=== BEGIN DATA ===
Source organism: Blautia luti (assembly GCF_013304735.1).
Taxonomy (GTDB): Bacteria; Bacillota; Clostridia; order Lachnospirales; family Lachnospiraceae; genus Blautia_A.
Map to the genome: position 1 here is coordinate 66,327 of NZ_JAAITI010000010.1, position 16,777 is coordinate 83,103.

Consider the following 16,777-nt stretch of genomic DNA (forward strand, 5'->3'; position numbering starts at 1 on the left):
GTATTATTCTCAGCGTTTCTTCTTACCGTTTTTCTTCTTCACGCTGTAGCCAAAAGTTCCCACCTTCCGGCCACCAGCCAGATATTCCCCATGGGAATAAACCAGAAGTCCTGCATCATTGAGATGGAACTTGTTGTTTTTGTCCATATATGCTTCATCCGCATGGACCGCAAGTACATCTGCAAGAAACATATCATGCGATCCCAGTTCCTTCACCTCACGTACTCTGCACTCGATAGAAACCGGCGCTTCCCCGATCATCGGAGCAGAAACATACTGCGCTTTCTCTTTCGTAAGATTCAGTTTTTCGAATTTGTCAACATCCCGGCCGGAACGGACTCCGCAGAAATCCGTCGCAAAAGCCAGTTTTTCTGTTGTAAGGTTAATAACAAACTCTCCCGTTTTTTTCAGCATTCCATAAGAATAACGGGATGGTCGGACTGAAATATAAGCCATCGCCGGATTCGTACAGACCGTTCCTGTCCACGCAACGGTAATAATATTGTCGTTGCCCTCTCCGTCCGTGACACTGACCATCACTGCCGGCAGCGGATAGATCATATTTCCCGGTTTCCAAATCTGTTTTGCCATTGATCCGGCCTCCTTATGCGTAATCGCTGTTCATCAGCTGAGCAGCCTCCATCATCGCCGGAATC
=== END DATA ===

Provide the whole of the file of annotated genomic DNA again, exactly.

Source organism: Blautia luti (assembly GCF_013304735.1).
Taxonomy (GTDB): Bacteria; Bacillota; Clostridia; order Lachnospirales; family Lachnospiraceae; genus Blautia_A.
Map to the genome: position 1 here is coordinate 66,327 of NZ_JAAITI010000010.1, position 16,777 is coordinate 83,103.

Consider the following 16,777-nt stretch of genomic DNA (forward strand, 5'->3'; position numbering starts at 1 on the left):
GTATTATTCTCAGCGTTTCTTCTTACCGTTTTTCTTCTTCACGCTGTAGCCAAAAGTTCCCACCTTCCGGCCACCAGCCAGATATTCCCCATGGGAATAAACCAGAAGTCCTGCATCATTGAGATGGAACTTGTTGTTTTTGTCCATATATGCTTCATCCGCATGGACCGCAAGTACATCTGCAAGAAACATATCATGCGATCCCAGTTCCTTCACCTCACGTACTCTGCACTCGATAGAAACCGGCGCTTCCCCGATCATCGGAGCAGAAACATACTGCGCTTTCTCTTTCGTAAGATTCAGTTTTTCGAATTTGTCAACATCCCGGCCGGAACGGACTCCGCAGAAATCCGTCGCAAAAGCCAGTTTTTCTGTTGTAAGGTTAATAACAAACTCTCCCGTTTTTTTCAGCATTCCATAAGAATAACGGGATGGTCGGACTGAAATATAAGCCATCGCCGGATTCGTACAGACCGTTCCTGTCCACGCAACGGTAATAATATTGTCGTTGCCCTCTCCGTCCGTGACACTGACCATCACTGCCGGCAGCGGATAGATCATATTTCCCGGTTTCCAAATCTGTTTTGCCATTGATCCGGCCTCCTTATGCGTAATCGCTGTTCATCAGCTGAGCAGCCTCCATCATCGCCGGAATC